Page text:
America is the finest country the world has ever seen - it is the shining city on the hill that represents freedom, hope and opportunity. But his comments indicate a kind of End Times hysteria that may play well with the crazier elements of his base, but they are repugnant and stupid and utterly unworkable.

Nice one Donald, you may just have handed the election to the vile, mendacious Hillary.

And that's something that won't be forgiven.

Cumberbatch offensive? So what about  Panti Bliss?

It's a tough call, but Benedict Cumberbatch may well be the most PC luvvie of them all, given his much publicised and widely mocked habit of boring theatre audiences with lectures about refugees.

But now, to the delight of anyone with a sense of irony, he has been accused of propagating a hate crime against cross dressers.

He's in the new Zoolander movie playing a 'model of indeterminate gender' and the trans-lobby are livid that anyone would want to make a joke about them - even though it's a comedy.

According to the organisers of the boycott: "Cumberbatch's character is clearly portrayed as an over-the-top, cartoonish mockery of androgyne/trans/non-binary individuals. This is the modern equivalent of using blackface to represent a minority." But if they want to talk about blackface, why don't they have a go at drag queens?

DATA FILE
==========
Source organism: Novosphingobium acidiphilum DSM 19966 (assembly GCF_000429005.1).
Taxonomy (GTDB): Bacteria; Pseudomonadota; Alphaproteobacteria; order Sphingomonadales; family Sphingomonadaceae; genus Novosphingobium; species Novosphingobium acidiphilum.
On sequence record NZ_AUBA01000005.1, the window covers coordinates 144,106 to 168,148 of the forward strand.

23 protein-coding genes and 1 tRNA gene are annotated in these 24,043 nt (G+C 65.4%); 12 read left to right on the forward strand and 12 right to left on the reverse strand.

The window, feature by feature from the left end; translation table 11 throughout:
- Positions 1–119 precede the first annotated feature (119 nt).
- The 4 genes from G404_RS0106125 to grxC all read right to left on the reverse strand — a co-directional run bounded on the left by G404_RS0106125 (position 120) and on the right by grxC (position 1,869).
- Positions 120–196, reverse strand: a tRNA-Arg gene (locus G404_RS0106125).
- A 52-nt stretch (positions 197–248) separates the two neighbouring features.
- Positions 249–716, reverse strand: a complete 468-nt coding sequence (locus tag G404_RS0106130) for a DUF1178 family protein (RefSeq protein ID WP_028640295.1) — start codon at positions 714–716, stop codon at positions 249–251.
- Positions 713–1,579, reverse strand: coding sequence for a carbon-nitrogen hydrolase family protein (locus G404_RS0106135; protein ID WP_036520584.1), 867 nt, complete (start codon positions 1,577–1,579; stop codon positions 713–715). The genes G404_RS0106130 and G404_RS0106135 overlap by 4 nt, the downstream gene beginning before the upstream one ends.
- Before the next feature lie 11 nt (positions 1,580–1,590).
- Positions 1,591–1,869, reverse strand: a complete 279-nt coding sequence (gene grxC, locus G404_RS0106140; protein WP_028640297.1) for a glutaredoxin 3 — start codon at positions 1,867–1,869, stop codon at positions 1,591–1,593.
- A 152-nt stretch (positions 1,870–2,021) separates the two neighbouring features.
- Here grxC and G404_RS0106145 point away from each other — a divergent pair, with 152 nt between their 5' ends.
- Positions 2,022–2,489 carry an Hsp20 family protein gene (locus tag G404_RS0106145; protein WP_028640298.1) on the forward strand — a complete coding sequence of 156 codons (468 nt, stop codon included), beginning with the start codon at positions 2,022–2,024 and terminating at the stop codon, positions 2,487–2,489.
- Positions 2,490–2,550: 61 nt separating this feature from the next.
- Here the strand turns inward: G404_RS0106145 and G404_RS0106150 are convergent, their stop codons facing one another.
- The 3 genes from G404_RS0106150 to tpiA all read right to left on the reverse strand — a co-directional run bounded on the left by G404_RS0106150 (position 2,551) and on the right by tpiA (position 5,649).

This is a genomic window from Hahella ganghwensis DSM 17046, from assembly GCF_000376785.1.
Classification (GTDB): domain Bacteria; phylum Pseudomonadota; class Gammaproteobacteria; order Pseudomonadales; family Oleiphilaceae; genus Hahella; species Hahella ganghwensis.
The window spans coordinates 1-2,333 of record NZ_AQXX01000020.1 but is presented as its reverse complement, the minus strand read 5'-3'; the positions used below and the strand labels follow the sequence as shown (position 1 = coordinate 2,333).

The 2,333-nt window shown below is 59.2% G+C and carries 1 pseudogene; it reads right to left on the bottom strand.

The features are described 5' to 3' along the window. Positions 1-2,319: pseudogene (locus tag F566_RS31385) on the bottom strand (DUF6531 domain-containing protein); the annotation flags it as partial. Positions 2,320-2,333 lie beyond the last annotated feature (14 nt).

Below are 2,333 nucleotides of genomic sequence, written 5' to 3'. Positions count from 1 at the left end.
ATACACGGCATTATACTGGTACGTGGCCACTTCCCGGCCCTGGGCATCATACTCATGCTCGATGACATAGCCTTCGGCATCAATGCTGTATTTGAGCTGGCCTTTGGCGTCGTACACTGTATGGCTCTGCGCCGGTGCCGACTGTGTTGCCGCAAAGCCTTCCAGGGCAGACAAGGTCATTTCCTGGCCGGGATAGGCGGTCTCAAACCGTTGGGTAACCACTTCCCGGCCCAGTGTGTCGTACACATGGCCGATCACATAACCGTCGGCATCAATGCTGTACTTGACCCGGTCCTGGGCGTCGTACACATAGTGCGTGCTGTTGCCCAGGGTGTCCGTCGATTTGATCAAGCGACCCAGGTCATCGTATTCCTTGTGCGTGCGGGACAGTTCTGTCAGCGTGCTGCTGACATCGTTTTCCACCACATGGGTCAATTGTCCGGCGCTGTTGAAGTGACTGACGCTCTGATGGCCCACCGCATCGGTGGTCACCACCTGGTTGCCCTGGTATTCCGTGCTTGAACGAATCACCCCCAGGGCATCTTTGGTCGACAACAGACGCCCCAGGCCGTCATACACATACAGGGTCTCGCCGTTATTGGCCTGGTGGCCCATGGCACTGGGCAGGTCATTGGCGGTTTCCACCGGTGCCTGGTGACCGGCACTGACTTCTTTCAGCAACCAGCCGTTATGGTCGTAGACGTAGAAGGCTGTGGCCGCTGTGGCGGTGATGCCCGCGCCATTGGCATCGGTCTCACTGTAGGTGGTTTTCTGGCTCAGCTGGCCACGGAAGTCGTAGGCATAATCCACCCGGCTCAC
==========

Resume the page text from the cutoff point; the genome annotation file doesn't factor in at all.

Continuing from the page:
After all, the likes of Panti and those other clowns who wear a frock for a living are simply mocking women in the exact same way that white people blacking up mocked blacks.

This is the great irony of the professionally liberal - they look for offence everywhere and like to signal their own virtue, yet remain blissfully unaware that the most famous cross dresser in Ireland is nothing more than the modern iteration of a Black and White Minstrel.

That, of course, is heresy, because the reliably tedious Rory O'Neill is as close to a secular saint as you can get in this country.

But maybe it's time for Mna na hEireann to start complaining about the ludicrous caricature that is Panti.

Honestly, you could sell tickets for that particular cat fight.


Another column, another mention for Tyson Fury who seems to be doing his best to become the Donald Trump of boxing.

His inclusion in the BBC Sports Personality of the Year has led to the usual flurry of indignation as people object to his views on gay people, paedophilia and abortion.

The usual petitions and campaigns and nonsense all have one thing in common - they all use the word 'offensive' in relation to his views.

But here's the thing - no opinion is offensive, it's just something you don't agree with.

'Offensive' is an able-bodied person parking in a disabled spot. 'Offensive' is someone who doesn't clean up when their dog defecates on the street. 'Offensive' is lots of things.

But if you claim to find someone's views 'offensive' then you need to get out more because words and opinions are just that - words and opinions that don't have any material impact on your life.

Actions are offensive, but opinions simply can't be.

They can be dumb and obnoxious and Fury is certainly guilty of that, but if you find the daft views of a boxer you've never met to be personally 'offensive', then you've obviously got mental issues and should see a shrink.